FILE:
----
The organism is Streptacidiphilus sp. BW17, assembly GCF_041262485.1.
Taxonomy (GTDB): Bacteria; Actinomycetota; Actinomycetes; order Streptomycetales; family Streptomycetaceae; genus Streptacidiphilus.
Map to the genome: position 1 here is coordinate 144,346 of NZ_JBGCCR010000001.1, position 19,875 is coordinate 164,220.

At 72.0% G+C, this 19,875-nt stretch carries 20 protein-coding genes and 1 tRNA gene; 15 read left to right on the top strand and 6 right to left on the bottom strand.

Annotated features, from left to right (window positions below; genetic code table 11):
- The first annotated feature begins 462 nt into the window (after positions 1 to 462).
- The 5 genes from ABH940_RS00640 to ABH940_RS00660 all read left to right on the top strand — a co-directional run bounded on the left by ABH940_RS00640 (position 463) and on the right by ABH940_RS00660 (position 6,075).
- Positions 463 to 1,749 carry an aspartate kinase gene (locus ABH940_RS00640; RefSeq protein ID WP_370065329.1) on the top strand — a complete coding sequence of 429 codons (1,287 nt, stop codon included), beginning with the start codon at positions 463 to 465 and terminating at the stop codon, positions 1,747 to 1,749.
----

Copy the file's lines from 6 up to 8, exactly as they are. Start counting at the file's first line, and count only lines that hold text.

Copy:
- The first annotated feature begins 462 nt into the window (after positions 1 to 462).
- The 5 genes from ABH940_RS00640 to ABH940_RS00660 all read left to right on the top strand — a co-directional run bounded on the left by ABH940_RS00640 (position 463) and on the right by ABH940_RS00660 (position 6,075).
- Positions 463 to 1,749 carry an aspartate kinase gene (locus ABH940_RS00640; RefSeq protein ID WP_370065329.1) on the top strand — a complete coding sequence of 429 codons (1,287 nt, stop codon included), beginning with the start codon at positions 463 to 465 and terminating at the stop codon, positions 1,747 to 1,749.